Roads set to benefit from pothole funding boost from scrapped HS2 cash

There is a strict process for deciding which roads are put forward for full-scale resurfacing each year - based on the condition of a route and its importanceThere is a strict process for deciding which roads are put forward for full-scale resurfacing each year - based on the condition of a route and its importance
There is a strict process for deciding which roads are put forward for full-scale resurfacing each year - based on the condition of a route and its importance
Councils across the North West are to get an extra £19 million from the government for pothole repairs and resurfacing schemes this year - matching the additional amount they received last year.

The cash is coming from the money saved by the decision last autumn to scrap the northern leg of the HS2 rail line between Birmingham and Manchester - £1.2bn of which will come to the North West.

The £19m for 2024/25 includes the extra £3.6m already allocated to Lancashire County Council and £191,000 to Blackpool Council for road repairs.

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As a condition of the new pothole funding - and to make sure money is being spent on pothole repairs - local authorities are required to publish a two year plan detailing exactly which local roads will benefit.

The Department for Transport has already been clear with those local authorities that have failed to publish reports that they could see the withdrawal of future funding to resurface roads.

Transport Secretary Mark Harper said: “We’re on the side of drivers, which is why this Government is getting on with delivering our plan to invest £1.2 billion in the North West as part of the biggest ever funding increase for local road improvements, made possible by reallocated HS2 funding.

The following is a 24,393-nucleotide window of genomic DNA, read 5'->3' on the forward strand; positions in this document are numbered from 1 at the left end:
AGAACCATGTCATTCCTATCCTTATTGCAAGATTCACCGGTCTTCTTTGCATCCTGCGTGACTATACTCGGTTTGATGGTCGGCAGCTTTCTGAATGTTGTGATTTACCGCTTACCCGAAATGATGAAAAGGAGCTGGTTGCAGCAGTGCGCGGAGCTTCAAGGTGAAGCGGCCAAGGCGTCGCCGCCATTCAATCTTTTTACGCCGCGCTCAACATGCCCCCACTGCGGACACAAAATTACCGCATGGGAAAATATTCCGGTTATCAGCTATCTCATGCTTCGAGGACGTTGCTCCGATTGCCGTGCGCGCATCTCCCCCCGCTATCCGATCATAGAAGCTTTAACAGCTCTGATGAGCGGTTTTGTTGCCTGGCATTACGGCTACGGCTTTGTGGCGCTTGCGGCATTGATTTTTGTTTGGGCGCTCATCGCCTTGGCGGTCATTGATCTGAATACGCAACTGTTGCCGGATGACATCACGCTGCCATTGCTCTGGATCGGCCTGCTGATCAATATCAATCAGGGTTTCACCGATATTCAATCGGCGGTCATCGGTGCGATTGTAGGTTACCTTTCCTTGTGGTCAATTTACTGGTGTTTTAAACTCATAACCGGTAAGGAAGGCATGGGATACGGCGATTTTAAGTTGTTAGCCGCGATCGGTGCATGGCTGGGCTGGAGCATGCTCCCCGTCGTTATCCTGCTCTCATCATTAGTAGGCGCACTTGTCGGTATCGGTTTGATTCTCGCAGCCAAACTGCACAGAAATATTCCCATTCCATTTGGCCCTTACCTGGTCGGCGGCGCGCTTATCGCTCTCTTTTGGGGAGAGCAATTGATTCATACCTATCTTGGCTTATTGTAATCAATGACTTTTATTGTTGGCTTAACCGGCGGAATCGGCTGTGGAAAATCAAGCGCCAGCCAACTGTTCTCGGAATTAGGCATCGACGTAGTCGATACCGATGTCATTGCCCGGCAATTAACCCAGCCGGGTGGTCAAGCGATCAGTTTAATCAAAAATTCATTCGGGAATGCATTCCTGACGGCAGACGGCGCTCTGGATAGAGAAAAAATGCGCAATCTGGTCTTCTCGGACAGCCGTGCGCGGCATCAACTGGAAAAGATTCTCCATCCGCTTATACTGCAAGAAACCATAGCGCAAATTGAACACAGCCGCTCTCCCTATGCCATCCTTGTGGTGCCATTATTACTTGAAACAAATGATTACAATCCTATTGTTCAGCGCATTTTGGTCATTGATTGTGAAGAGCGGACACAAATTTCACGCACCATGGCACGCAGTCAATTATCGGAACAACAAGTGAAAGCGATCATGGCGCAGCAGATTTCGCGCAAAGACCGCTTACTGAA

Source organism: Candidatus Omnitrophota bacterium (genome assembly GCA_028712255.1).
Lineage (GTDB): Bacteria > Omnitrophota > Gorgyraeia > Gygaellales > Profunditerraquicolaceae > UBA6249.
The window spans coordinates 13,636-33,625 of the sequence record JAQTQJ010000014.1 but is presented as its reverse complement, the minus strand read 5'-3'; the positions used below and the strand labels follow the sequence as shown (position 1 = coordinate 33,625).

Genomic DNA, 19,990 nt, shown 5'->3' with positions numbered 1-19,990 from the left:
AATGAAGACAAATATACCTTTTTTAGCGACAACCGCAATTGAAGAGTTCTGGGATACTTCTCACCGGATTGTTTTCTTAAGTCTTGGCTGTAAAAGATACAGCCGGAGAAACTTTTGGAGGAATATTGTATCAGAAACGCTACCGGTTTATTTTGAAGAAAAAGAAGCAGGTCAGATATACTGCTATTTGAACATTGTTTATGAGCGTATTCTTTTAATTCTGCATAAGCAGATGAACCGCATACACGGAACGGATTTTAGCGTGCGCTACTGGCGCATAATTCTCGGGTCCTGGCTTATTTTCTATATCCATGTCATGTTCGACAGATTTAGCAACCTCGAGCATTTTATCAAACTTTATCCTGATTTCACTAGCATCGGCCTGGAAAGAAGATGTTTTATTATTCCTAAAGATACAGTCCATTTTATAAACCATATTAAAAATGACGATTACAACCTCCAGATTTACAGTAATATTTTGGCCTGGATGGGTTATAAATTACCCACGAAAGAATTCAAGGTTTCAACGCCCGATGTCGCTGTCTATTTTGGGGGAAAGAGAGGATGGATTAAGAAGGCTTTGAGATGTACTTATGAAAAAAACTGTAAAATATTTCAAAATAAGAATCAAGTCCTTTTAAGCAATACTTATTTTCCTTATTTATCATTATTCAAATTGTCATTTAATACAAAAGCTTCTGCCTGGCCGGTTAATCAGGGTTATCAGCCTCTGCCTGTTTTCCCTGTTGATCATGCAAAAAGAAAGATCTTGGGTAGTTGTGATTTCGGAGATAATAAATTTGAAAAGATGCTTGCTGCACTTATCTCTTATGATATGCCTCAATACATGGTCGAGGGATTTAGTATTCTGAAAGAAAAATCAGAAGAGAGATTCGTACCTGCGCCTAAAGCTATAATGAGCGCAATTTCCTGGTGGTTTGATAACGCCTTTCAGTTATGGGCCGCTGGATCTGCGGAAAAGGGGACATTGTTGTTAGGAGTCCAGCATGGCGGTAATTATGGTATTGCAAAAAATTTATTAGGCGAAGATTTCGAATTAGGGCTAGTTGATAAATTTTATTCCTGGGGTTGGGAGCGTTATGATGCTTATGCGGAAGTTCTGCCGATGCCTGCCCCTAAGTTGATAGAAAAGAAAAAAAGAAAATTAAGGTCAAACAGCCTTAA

“Alongside this unprecedented funding, which is already being used to improve local roads, we’re making sure residents can hold their local authority to account and see for themselves how the investment will be spent to improve local roads for years to come.”

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Having submitted their first reports last month, councils in the North West will now also be required to submit quarterly reports from June, announcing work which has taken place over three months, meaning residents will now regularly be able to scrutinise the progress their local authority is making to tackle potholes.

The government claims its ong-term plan to improve local road networks across the country could save motorists up to £440 on vehicle repairs - and is the biggest ever uplift in funding for local road improvements.

RAC head of policy Simon Williams said: “It’s very encouraging to see so many local authorities quickly setting out how they’ll use the first tranche of the government’s reallocated HS2 funding to improve their roads.

Drivers will be pleased to see potholes fixed and roads resurfaced, especially as our research shows the poor state of local carriageways is their number-one concern. We hope councils will also use this extra money to carry out vital surface dressing work which helps prevent cracking in the cold winter months by sealing roads against water ingress. The prime time for this life-extending work is between April and September, so time is of the essence.”

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